As a variant, the unit 6 comprises, in addition to the first bottle 30, a second bottle 32 connected in series to the first by a connecting line 34, as shown in FIG. 3. The unit 6 also comprises connecting valves suitable for subjecting one or the other, or both bottles in series, to the gas mixture. In this way, when both bottles adsorb the aforementioned constituents one after the other, the upstream bottle, for example the bottle 30, is saturated more rapidly than the downstream bottle, for example the bottle 32. Once the upstream bottle is completely saturated, the aforementioned valves are operated so that only the downstream bottle 32 is subjected to the gas mixture flowing in the production line 16. The time required to replace the bottle 30 by a bottle with fresh or regenerated adsorbent material. This bottle 30 is then subjected, downstream of the bottle 32, to the gas mixture, and so on.

This variant accordingly makes it possible to maintain the production of the membrane unit 20, without interrupting production to replace an adsorbent bottle.

FIG. 4 shows a second embodiment of the purification unit 24 according to the invention. The unit 24 comprises in this second embodiment a column 40 for water scrubbing of the gas mixture of the production line 16.

The scrubbing water used is free of solvent and the column 40 is, for example, a plate column or packed column. The unit 24 comprises a scrubbing water flow circuit 42, comprising a drive pump 44, a purge by-pass 46 and an auxiliary fresh water branch connection 48.

In operation, the gas mixture is introduced at the bottom of the column 40, while the scrub water is introduced at the top of said column. The aforementioned constituents, which are harmful by accumulation to the separating efficiency of the membrane unit 20, are accordingly dissolved by the water downflow in the column, the gas mixture being progressively purified as it rises in the column and finally withdrawn at the top via the line 22.

The pump 44 causes the scrubbing water to flow from the bottom to the top of the column, a portion of the water flowing through circuit 42 being purged at 46 and replaced by auxiliary fresh water at 48.

Depending on the secondary constituents to be retained, carefully selected chemicals can possibly be added to the scrubbing water to improve the trapping of these constituents. Only the chemicals tolerated by the separation membranes of the unit 20 are acceptable.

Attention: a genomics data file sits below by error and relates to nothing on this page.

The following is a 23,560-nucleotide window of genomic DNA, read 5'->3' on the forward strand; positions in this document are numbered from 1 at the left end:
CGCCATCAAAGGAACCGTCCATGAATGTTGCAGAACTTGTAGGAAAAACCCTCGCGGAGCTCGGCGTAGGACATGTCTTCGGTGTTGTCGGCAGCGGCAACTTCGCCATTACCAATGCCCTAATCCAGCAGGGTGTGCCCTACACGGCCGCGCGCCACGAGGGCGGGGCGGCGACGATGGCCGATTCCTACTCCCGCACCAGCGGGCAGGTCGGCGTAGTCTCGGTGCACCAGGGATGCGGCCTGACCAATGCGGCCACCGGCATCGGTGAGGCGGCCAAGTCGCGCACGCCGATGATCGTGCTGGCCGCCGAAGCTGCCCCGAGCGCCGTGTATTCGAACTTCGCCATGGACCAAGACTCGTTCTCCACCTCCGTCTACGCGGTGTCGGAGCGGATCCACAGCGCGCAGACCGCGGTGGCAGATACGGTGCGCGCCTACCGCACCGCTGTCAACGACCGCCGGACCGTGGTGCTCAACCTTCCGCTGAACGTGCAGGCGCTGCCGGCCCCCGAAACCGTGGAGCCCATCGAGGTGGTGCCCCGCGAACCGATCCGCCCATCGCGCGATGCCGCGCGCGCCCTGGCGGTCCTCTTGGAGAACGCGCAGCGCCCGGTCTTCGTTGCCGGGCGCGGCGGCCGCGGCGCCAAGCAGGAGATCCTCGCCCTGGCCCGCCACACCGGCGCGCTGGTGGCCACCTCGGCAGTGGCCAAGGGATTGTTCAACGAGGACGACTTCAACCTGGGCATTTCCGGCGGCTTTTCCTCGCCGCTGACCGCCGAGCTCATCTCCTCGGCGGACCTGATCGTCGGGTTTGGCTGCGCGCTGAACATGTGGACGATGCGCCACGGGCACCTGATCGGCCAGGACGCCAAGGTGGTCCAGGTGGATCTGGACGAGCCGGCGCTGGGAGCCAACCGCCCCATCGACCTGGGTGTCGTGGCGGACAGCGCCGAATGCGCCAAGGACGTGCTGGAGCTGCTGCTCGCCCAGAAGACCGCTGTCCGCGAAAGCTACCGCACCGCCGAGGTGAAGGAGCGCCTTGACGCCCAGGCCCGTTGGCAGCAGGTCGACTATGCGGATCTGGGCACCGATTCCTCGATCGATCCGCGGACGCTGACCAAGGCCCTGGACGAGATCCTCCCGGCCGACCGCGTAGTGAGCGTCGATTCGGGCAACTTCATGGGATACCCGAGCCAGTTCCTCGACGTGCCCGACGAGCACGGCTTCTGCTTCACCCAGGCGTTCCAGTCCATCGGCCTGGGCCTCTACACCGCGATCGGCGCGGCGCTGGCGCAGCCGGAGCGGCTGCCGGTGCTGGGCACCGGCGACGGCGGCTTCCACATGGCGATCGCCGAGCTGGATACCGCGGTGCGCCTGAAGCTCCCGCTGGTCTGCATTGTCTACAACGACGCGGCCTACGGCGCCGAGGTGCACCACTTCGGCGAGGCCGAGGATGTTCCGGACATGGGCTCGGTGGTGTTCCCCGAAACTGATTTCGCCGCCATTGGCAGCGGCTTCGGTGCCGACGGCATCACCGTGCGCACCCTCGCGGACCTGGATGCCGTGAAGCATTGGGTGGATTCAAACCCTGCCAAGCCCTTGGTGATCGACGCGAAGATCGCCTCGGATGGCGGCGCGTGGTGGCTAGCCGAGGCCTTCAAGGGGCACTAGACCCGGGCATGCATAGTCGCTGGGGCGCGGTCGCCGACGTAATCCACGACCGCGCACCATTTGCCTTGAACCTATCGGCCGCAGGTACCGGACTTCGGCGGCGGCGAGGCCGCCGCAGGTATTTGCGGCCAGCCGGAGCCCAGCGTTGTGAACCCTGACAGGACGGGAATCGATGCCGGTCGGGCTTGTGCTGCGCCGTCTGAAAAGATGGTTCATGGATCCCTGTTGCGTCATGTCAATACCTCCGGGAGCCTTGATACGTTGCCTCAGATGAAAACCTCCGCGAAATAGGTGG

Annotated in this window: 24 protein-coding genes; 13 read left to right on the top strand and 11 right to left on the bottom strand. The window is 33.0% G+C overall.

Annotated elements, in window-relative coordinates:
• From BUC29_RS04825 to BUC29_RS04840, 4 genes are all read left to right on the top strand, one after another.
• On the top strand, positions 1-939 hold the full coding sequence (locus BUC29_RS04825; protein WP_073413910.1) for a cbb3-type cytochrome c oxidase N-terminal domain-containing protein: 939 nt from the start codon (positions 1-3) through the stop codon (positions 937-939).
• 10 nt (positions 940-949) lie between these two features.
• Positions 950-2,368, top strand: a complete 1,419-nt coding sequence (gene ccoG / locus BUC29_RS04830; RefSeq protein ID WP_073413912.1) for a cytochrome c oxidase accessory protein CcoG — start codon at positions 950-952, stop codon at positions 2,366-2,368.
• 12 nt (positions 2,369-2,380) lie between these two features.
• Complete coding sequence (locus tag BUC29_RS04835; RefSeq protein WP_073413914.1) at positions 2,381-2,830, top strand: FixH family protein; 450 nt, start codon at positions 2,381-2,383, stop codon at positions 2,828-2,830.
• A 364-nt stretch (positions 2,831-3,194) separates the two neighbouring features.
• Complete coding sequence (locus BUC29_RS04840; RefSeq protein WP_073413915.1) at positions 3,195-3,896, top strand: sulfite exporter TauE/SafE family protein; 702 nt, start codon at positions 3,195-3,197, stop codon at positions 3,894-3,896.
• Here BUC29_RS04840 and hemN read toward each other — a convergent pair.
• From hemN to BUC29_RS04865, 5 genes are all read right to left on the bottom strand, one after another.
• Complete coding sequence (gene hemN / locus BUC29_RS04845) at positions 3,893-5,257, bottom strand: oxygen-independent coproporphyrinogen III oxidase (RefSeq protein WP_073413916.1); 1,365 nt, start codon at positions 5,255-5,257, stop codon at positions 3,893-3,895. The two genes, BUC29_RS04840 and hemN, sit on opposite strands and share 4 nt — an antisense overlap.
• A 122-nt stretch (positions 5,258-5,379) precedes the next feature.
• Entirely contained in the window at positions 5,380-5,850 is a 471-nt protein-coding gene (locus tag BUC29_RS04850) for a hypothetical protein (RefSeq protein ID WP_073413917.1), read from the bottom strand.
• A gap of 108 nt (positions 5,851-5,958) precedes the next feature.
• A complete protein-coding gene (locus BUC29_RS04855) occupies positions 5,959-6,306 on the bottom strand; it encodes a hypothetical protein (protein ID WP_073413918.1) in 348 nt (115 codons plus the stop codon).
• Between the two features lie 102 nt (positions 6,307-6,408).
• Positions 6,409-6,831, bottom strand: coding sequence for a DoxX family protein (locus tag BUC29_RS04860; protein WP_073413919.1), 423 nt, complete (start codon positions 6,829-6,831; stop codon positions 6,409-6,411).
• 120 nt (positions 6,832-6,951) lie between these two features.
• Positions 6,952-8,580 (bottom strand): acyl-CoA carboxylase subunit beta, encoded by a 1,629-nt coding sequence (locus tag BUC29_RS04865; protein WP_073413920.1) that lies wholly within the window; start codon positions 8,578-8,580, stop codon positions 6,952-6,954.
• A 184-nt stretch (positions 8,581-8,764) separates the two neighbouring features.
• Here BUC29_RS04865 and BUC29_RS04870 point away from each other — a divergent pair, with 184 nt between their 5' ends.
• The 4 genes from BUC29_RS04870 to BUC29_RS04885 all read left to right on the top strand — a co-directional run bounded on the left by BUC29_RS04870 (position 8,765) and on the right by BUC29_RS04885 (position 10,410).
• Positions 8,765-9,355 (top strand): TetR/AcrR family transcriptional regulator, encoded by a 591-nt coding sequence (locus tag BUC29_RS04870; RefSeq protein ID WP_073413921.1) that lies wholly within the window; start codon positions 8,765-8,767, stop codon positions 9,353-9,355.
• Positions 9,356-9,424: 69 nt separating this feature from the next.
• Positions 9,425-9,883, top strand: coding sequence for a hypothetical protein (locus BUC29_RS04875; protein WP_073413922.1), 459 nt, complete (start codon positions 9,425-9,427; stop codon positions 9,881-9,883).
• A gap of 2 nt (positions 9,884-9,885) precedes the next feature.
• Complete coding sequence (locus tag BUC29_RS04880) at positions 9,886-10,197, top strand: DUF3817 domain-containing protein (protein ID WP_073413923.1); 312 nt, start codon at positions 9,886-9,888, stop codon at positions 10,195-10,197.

FIG. 5 shows a variant of the second embodiment according to the invention, which offers the advantage of incorporating in a single scrubbing column the respective columns 6A and 40 of the units 6 and 24.

In fact, as explained above with respect to FIG. 1, the processing unit 6 of the installation 1 generally comprises a column for scrubbing by solvents, for example, amines. Furthermore, it is known in the prior art how to prepare, at the top of an amine scrubbing column designed to purify the gas mixture of its acidic impurities, particularly carbon dioxide, a closed isobaric water scrubbing loop designed to recover amines, which can vaporize or disperse in the form of fine droplets in the outgoing gas stream.

Thus FIG. 5 shows a column 50 with three levels of plates. This column 50 consists in its upper portion of the water scrubbing column 40 in FIG. 4, in its lower portion of the amine scrubbing column 6A, and in its intermediate portion of at least one plate 50A for recovering amines by dissolution of these amines in water derived from the circuit 42 of the unit 24.

Various modifications to the purification unit 24 are feasible without extending beyond the scope of the invention defined by the claims herebelow. Thus for example, the two embodiments described with respect to FIGS. 2 and 3, and 4 and 5, respectively, may be combined together in series for increased protection of the membrane unit 20A.

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Referenced by
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US7637984 *Sep 29, 2006Dec 29, 2009Uop LlcIntegrated separation and purification process
US7931731 *Aug 20, 2009Apr 26, 2011Shell Oil CompanyProcess for production of elemental iron
Classifications
U.S. Classification95/55, 95/117, 95/236, 95/237, 95/143, 95/139
International ClassificationC01B31/18, B01D53/22, C01B3/50
Cooperative ClassificationC01B2203/048, C01B31/18, B01D2257/108, C01B3/501, C01B2203/047, C01B2203/0465, B01D53/229, B01D2257/502, C01B2203/0495
European ClassificationB01D53/22W, C01B31/18, C01B3/50B
Legal Events
DateCodeEventDescription
Mar 7, 2013FPAYFee payment
Year of fee payment: 8
Jun 11, 2009FPAYFee payment
Year of fee payment: 4
May 19, 2004ASAssignment
Owner name: L AIR LIQUIDE, SOCIETE ANONYME A DIRECTOIRE ET CON
Free format text: ASSIGNMENT OF ASSIGNORS INTEREST;ASSIGNORS:SIADOUS, NICOLAS;ENGLER, YVES;MONEREAU, CHRISTIAN;REEL/FRAME:015818/0768
Effective date: 20040507